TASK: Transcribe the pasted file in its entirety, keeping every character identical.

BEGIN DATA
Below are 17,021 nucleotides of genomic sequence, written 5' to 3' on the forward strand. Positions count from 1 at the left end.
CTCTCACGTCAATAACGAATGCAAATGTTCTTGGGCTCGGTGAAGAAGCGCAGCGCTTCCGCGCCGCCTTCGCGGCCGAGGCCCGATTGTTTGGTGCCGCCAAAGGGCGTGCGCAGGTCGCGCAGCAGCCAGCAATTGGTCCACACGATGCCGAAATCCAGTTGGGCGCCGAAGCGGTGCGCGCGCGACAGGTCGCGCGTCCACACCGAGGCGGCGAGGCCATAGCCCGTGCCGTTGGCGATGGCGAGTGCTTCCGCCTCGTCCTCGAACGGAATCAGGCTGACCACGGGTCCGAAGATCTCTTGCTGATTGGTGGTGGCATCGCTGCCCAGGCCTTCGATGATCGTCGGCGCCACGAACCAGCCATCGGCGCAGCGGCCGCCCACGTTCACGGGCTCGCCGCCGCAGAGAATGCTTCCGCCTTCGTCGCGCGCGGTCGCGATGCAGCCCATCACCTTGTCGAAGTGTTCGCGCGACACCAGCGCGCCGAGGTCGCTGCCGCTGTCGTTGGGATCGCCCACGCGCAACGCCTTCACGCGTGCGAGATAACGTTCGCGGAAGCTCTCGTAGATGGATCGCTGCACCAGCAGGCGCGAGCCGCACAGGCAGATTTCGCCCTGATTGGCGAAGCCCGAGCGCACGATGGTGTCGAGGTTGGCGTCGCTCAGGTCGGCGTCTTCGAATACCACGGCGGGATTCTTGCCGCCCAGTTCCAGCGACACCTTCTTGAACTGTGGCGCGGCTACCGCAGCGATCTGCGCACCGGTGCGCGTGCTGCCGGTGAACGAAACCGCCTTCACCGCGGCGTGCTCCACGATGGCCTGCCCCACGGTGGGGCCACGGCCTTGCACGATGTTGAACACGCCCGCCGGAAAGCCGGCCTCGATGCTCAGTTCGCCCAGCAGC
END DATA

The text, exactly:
Below are 17,021 nucleotides of genomic sequence, written 5' to 3' on the forward strand. Positions count from 1 at the left end.
CTCTCACGTCAATAACGAATGCAAATGTTCTTGGGCTCGGTGAAGAAGCGCAGCGCTTCCGCGCCGCCTTCGCGGCCGAGGCCCGATTGTTTGGTGCCGCCAAAGGGCGTGCGCAGGTCGCGCAGCAGCCAGCAATTGGTCCACACGATGCCGAAATCCAGTTGGGCGCCGAAGCGGTGCGCGCGCGACAGGTCGCGCGTCCACACCGAGGCGGCGAGGCCATAGCCCGTGCCGTTGGCGATGGCGAGTGCTTCCGCCTCGTCCTCGAACGGAATCAGGCTGACCACGGGTCCGAAGATCTCTTGCTGATTGGTGGTGGCATCGCTGCCCAGGCCTTCGATGATCGTCGGCGCCACGAACCAGCCATCGGCGCAGCGGCCGCCCACGTTCACGGGCTCGCCGCCGCAGAGAATGCTTCCGCCTTCGTCGCGCGCGGTCGCGATGCAGCCCATCACCTTGTCGAAGTGTTCGCGCGACACCAGCGCGCCGAGGTCGCTGCCGCTGTCGTTGGGATCGCCCACGCGCAACGCCTTCACGCGTGCGAGATAACGTTCGCGGAAGCTCTCGTAGATGGATCGCTGCACCAGCAGGCGCGAGCCGCACAGGCAGATTTCGCCCTGATTGGCGAAGCCCGAGCGCACGATGGTGTCGAGGTTGGCGTCGCTCAGGTCGGCGTCTTCGAATACCACGGCGGGATTCTTGCCGCCCAGTTCCAGCGACACCTTCTTGAACTGTGGCGCGGCTACCGCAGCGATCTGCGCACCGGTGCGCGTGCTGCCGGTGAACGAAACCGCCTTCACCGCGGCGTGCTCCACGATGGCCTGCCCCACGGTGGGGCCACGGCCTTGCACGATGTTGAACACGCCCGCCGGAAAGCCGGCCTCGATGCTCAGTTCGCCCAGCAGC